6. Drink lots of water

Water is healthy for you and necessary for our bodies to survive. Our bodies are 50- 70% water and the rest blood. You can survive up to eight weeks without food as long as you have water. I do not recommend trying this out unless your life is such that this is unavoidable but rather include this to highlight the importance of water. For many cultures, water is life or is associated with life.

You should be drinking water throughout the day, whenever you are hungry, whenever you are bored, whenever you remember, and before meals. In fact, you should be drinking water right now. Your body needs an average of 8-10 cups of water to replenish the water that our bodies lose each day a n d it takes more water to replenish our water stores when we are involved in activities, heat, etc. It also takes time for your body to absorb the water that you take in and your body cannot take in all the water that it needs in one sitting.

7. Lower expectations

Expecting too much of yourself is a sure-fire way to increase stress levels. Ask yourself what you think you should or must be doing. Sometimes the expectations we have aren’t helpful, especially if we feel others might judge us.  SO throughout this busy time don’t try and cram in too much. Taking a break will give you time to recharge your batteries before the New Year starts.

8. Remember what Christmas is about

Among the Christmas panic and stress you should always keep in mind what Christmas is all about. Christmas is about having fun, celebrating the year gone by and spending time with the people you love. Try to enjoy yourself and relax,  stay positive and think about what makes Christmas great.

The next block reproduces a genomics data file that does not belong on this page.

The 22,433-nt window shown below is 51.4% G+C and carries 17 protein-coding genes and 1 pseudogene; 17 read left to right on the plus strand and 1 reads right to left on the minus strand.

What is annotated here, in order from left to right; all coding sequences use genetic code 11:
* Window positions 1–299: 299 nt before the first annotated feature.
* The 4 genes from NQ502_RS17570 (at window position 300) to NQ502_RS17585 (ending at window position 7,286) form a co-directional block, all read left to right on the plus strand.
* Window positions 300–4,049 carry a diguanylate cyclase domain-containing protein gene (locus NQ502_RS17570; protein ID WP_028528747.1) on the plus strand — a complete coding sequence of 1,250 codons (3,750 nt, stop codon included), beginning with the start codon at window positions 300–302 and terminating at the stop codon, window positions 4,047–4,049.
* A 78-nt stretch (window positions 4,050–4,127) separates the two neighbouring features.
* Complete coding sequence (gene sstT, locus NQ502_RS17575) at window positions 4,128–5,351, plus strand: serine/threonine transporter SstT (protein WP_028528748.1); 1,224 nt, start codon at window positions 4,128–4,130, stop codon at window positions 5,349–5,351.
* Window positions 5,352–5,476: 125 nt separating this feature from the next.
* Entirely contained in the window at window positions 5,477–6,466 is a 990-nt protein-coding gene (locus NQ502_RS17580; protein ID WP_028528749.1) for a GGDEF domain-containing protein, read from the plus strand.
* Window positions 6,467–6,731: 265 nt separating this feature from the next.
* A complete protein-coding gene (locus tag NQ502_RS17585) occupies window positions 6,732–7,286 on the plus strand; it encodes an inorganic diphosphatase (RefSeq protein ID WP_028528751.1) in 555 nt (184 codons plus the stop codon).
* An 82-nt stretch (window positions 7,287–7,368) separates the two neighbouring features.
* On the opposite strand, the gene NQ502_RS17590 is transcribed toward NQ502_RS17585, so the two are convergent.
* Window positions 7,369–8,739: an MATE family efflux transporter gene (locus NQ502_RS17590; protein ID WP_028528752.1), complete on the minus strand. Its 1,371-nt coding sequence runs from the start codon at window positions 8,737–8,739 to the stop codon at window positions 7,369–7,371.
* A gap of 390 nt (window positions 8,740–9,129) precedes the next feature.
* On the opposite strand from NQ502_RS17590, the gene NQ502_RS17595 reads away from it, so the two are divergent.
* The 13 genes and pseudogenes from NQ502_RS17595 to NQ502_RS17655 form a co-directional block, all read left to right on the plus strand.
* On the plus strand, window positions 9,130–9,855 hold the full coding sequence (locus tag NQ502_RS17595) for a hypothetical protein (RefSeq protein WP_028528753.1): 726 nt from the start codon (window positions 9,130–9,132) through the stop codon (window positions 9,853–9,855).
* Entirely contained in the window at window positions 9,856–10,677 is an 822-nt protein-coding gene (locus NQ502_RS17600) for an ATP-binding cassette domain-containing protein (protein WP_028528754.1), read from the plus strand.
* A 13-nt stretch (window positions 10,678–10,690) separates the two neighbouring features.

9. Routine is key

The word routine can often be frown upon and seen as being restrictive and boring. However routines can be fun and having one can lead to many health benefits. With the Christmas period being hectic and stressful a routine will be especially beneficial. A solid routine can result in:

  • Better stress levels lead to improved mental health, more time to relax and less anxiety. A lack of healthy stress management techniques can put you at greater risk for heart disease and negatively impact your overall health.
  • Better sleep will leave you refreshed. Your daily routine influences your quality of rest. Your sleep scehdule and bedtime habits affect your mental sharpness, performance, emotional well-being and energy level. It’s best if you can maintain a consistent time for waking and going to bed.
  • Better health is a result of just a little extra planning. Set the alarm a little earlier and you’ll have time to exercise and eat breakfast, fuelling your body for the day. Even a quick (and healthy) breakfast will get you energised. Whether you like to just go for a run or go to the gym for a bigger workout, it’s important make time for exercise.

10. Learn to say no

This one can be a hard one, especially around the holidays, festive days, celebratory days, or any days with food outside of your healthy eating plan, but the truth is that in order to lose weight and to maintain weight loss, you will have to say “no” to a lot of things that you want to say “yes” to.

The food will look great, smell great, and everyone around you will look happy as they eat the food that you too would like to be eating. It takes strength and willpower, but you have to implement the “no” and the self-control if you want to lose weight and maintain weight loss.

11. Get up and make movement your “modus operandi”